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Philo: Your New Favorite Streaming Add-On

For the basic cable lover in all of us.


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While cruising one of my tech blogs, I came across an article about the streaming service finally coming to Apple TV and Amazon Fire TV, I learned of this service Philo. I had not been aware of them up until this point and I couldn’t believe that I had not heard of it.

I am a big fan of a lot of different TV channels, especially the Scripps Media-owned HGTV family of channels (like, all of them. Food Network, Cooking Channel, DIY and of course, HGTV). Then there are the Discovery Channel family and Viacom-owned group including Comedy Central, MTV, VH1, TV Land, Paramount Network and Nickelodeon. This, along with several others, are not all together on any of the major streaming services (Sling, Hulu Live, YouTube TV, Sony Playstation Vue or DirecTV Now) without major cost upgrades.

For instance, to get all of these channels, plus Disney/ESPN channels on Sling, you end up spending nearly $60. And even then, the Discovery Channels are not cleared on Sling. Or YouTube TV. Playstation Vue only has a Food and HGTV, but not the others from that company. I could go on, but you get the picture.

For just $20 on Philo, you get all of the channels listed above and more. Supplement that with an HD antenna for local channels and that is as inexpensive as you can get! This takes into account that you are not a sports fan, which are now almost exclusively on pay-TV channels. To combat this, in our household we got YouTube TV (you can read about that here) for $35 a month before they raised the price to $40 and added in Philo for $20, coming in at $55 which is comparable to what we were paying for Sling with all the add-ons, but our combined package has all of the channes we want, including Discovery and A&E, among others. Plus, you can use all of the apps for these channels by using you Philo login credentials.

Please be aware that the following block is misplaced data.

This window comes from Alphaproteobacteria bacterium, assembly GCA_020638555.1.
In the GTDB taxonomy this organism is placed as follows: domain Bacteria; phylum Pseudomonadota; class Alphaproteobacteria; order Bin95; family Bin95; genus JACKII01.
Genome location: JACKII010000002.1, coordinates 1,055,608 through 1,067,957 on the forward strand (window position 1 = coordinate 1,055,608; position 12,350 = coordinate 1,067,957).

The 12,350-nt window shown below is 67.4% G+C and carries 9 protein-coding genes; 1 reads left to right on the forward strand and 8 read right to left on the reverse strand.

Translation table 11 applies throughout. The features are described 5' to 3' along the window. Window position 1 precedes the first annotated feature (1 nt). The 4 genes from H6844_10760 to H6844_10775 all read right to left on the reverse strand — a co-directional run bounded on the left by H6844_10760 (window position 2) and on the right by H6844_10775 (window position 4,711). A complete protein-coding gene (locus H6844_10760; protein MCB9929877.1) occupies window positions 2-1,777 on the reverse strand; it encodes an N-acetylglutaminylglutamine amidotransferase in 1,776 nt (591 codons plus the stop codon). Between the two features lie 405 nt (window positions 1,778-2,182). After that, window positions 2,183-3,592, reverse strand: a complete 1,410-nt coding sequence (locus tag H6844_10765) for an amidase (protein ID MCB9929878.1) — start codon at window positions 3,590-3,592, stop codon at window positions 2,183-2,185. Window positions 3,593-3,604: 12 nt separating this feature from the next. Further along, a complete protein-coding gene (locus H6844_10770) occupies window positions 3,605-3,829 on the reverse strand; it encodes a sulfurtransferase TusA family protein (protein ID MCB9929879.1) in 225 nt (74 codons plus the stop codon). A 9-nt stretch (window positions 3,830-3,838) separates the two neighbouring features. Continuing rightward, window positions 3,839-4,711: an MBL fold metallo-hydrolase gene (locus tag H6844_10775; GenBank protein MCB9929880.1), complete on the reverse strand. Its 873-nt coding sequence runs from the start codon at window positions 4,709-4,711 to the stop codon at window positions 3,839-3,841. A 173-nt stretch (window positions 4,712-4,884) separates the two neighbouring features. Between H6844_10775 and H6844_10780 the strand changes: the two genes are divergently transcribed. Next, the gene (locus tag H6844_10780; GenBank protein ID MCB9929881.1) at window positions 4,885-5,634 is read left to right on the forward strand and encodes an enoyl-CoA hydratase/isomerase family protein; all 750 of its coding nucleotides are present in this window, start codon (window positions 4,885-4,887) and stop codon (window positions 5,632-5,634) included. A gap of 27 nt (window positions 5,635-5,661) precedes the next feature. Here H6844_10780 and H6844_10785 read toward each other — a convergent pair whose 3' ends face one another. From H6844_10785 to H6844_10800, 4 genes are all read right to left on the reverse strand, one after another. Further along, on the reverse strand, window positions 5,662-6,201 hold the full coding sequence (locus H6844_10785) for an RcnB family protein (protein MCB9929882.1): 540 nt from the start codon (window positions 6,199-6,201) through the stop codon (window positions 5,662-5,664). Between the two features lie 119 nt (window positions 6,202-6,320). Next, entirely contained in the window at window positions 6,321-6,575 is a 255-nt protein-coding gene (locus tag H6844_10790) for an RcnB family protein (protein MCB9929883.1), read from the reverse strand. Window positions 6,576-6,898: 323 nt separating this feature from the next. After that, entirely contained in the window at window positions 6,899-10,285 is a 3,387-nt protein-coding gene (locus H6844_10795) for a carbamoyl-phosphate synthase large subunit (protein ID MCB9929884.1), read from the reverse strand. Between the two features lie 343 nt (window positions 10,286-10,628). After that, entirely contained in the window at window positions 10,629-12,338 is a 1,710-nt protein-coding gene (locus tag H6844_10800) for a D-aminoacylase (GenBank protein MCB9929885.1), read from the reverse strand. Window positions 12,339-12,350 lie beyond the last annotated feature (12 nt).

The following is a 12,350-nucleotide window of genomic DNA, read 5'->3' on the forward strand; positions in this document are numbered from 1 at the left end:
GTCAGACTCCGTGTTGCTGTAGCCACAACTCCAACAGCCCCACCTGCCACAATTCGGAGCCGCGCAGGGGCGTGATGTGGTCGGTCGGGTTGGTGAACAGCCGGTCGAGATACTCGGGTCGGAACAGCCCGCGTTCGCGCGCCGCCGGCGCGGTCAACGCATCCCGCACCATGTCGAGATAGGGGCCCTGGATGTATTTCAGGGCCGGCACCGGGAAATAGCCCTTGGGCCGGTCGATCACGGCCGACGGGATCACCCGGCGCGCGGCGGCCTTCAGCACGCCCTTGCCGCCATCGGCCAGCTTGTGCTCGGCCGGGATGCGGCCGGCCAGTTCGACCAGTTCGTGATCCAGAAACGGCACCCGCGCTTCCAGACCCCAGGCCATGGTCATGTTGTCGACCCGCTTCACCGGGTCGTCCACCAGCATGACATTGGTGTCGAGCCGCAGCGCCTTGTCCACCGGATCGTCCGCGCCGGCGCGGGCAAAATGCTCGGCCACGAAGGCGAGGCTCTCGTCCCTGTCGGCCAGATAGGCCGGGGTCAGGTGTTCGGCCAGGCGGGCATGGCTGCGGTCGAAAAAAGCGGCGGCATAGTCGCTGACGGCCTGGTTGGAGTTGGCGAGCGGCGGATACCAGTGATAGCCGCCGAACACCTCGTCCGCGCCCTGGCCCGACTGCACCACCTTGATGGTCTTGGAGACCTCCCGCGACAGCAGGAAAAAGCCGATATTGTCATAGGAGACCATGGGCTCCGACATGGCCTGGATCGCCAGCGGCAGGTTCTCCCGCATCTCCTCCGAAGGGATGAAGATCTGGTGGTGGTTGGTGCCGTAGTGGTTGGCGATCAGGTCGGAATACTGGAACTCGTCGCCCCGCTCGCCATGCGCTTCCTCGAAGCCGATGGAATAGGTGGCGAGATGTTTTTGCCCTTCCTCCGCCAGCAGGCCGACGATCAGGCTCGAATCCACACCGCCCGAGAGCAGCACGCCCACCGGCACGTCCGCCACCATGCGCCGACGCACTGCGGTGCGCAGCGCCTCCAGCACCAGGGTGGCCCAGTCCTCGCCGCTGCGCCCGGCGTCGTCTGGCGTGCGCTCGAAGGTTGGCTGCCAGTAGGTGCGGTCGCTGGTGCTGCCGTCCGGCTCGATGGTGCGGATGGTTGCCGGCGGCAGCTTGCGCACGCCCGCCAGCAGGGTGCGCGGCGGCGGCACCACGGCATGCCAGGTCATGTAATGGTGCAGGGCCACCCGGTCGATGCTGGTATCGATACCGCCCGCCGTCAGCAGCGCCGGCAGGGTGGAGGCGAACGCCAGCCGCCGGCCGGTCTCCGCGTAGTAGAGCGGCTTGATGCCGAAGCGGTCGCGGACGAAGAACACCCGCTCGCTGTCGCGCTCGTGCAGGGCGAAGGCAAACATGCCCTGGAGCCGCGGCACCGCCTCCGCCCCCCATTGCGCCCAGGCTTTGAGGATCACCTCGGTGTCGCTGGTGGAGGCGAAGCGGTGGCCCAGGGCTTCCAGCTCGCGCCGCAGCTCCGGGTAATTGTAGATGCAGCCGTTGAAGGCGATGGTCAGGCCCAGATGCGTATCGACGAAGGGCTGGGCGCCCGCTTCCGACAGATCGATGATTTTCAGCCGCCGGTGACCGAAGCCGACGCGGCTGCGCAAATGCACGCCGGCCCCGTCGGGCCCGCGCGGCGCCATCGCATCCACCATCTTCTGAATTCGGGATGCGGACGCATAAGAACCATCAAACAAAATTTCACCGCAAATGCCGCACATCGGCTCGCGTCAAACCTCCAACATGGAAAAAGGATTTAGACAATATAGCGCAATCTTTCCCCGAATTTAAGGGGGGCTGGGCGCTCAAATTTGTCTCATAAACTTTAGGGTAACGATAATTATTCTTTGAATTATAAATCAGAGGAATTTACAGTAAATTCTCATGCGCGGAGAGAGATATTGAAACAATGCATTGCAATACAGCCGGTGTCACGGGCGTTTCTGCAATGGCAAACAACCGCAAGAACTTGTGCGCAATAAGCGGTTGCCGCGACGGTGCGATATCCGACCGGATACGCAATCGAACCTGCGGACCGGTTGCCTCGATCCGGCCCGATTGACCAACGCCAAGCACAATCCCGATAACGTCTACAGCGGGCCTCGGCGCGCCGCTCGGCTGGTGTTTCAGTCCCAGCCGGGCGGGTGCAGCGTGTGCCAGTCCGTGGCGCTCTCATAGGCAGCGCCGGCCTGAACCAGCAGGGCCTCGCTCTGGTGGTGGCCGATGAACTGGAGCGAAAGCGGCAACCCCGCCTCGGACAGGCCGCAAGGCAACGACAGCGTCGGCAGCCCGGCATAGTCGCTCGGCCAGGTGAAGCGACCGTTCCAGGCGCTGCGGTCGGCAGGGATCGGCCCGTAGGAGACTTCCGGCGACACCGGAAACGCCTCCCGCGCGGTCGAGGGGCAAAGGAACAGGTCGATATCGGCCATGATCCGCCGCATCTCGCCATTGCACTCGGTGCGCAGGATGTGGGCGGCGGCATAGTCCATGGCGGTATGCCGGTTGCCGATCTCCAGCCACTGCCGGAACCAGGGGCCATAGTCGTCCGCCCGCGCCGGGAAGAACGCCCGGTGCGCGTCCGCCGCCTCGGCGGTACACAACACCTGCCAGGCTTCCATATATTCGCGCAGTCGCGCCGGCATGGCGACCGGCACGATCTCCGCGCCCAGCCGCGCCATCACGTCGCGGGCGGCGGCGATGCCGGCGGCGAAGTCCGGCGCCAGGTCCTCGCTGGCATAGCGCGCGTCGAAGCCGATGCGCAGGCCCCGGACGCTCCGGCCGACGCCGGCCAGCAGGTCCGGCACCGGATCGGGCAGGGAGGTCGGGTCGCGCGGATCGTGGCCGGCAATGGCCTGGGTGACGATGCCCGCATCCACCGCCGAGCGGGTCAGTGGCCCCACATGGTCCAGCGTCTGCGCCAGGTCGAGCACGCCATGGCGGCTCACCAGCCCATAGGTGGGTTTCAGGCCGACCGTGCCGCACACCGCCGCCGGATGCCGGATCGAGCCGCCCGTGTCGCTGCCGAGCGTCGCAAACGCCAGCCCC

Finally, the interface and picture quality are great. It is a bit cumbersome when you first login because it uses your phone number as your login. Once you are logged in to Roku, it is all good, but when you log in from the computer, it texts you a code to put in every time. It was less convenient than a username and password, but for the savings you get with this service, it is worth the inconvenience.

As I have mentioned before, the great thing about these services is that you can stop or start them whenever you want without being tied to them with any sort of contract. Plus, most of them have a free trial period. Happy streaming!

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